It is incumbent upon City Council to be a watchdog of taxpayer dollars and shine a light on waste and abuse. Seth believes in open and transparent government. To that end, Seth vows to respond to all citizen inquiries within one business day.

Seth is proud to be endorsed by the Cincinnati

 
Fraternal Order of Police.jpg

Public Safety

Seth Maney is a strong supporter of our public safety professionals and is proud to be endorsed by the Fraternal Order of Police. Seth supports fully funding police recruit classes so our police are not simply reactive, but proactive and engaging the community in a collaborative way.

Police officers, fire fighters, and other emergency personnel are on the frontlines of keeping our city safe. Seth believes that all citizens deserve to feel safe in every neighborhood of Cincinnati. Additionally, public safety is also affected by other city departments. The City has a duty to enforce our laws and building codes in order to ensure that our neighborhoods are the best possible places to raise a family, start a business, or retire.

 
Cincinnati Ohio by taestell.jpg

Transit & Infrastructure

In the 2015 Regional Indicators Report, Cincinnati was compared to 11 peer cities that we know we compete with for jobs and people. In nearly every category, Cincinnati ranks in the bottom half. We have a transit problem, and its solution cannot be solved by the City of Cincinnati alone.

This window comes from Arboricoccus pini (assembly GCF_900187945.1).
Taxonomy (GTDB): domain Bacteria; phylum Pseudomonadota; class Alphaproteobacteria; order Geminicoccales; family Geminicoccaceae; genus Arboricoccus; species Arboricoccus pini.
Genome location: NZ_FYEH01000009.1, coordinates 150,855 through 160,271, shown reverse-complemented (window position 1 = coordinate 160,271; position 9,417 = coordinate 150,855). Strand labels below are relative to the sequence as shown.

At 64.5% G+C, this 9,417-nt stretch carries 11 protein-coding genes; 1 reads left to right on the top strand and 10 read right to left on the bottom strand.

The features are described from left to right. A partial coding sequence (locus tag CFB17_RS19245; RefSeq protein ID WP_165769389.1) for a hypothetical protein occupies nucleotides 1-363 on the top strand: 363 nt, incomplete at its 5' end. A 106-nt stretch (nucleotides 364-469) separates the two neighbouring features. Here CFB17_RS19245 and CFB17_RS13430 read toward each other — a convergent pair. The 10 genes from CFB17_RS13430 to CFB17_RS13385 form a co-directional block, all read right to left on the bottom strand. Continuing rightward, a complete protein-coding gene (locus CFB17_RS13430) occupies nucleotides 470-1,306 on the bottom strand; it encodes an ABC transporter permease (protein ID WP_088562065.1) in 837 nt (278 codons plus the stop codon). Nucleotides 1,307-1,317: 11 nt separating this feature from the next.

Seth Maney will be a force for collaboration and a strong force for the creation of a smarter, more robust multimodal transit system that connects people to jobs and opportunity.

Our City's aging infrastructure is also a major concern. Seth's leadership is needed on City Council to tackle these challenges. For example, the Western Hills Viaduct, which serves as a gateway to the West Side and carries over 55,000 vehicles per day, is in a dire state of disrepair. The replacement of this vital connection to the West Side will require collaboration by the City, County, State, and Federal governments. Seth will lead this effort.

 

Equality and Inclusion

19400267_10155499797317700_127122903936252825_o.jpg

In order to continue to grow Cincinnati, we must make all feel welcome and work to ensure inclusion for all people. The struggle for equal treatment under law and economic inclusion continues. In 2014, Cincinnati scored 100 on the Human Rights Campaign's Municipal Equality Index. This designation is an achievement for those in the LGBT community. Seth is committed to protecting and honoring the progress that has been made in this area.

Unfortunately, the Cincinnati region lags the nation in racial economic equality. The 2017 Urban League report ranked Cincinnati 54th out of 71 metropolitan areas in black-white unemployment equality and 60th out of 71 in income inequality. 

In December 2016, the U.S. Census Bureau released the results of a five-year survey on poverty in Ohio cities. Cincinnati's childhood poverty rate is unconscionably high at 45.5%. By comparison, the childhood poverty rate is 31.7% in Columbus.

By committing the City to pro-growth policies that make Cincinnati attractive to people who are looking to improve their lifestyle, advance their career, or start or grow their business, we can provide a ladder out of poverty for all Cincinnatians.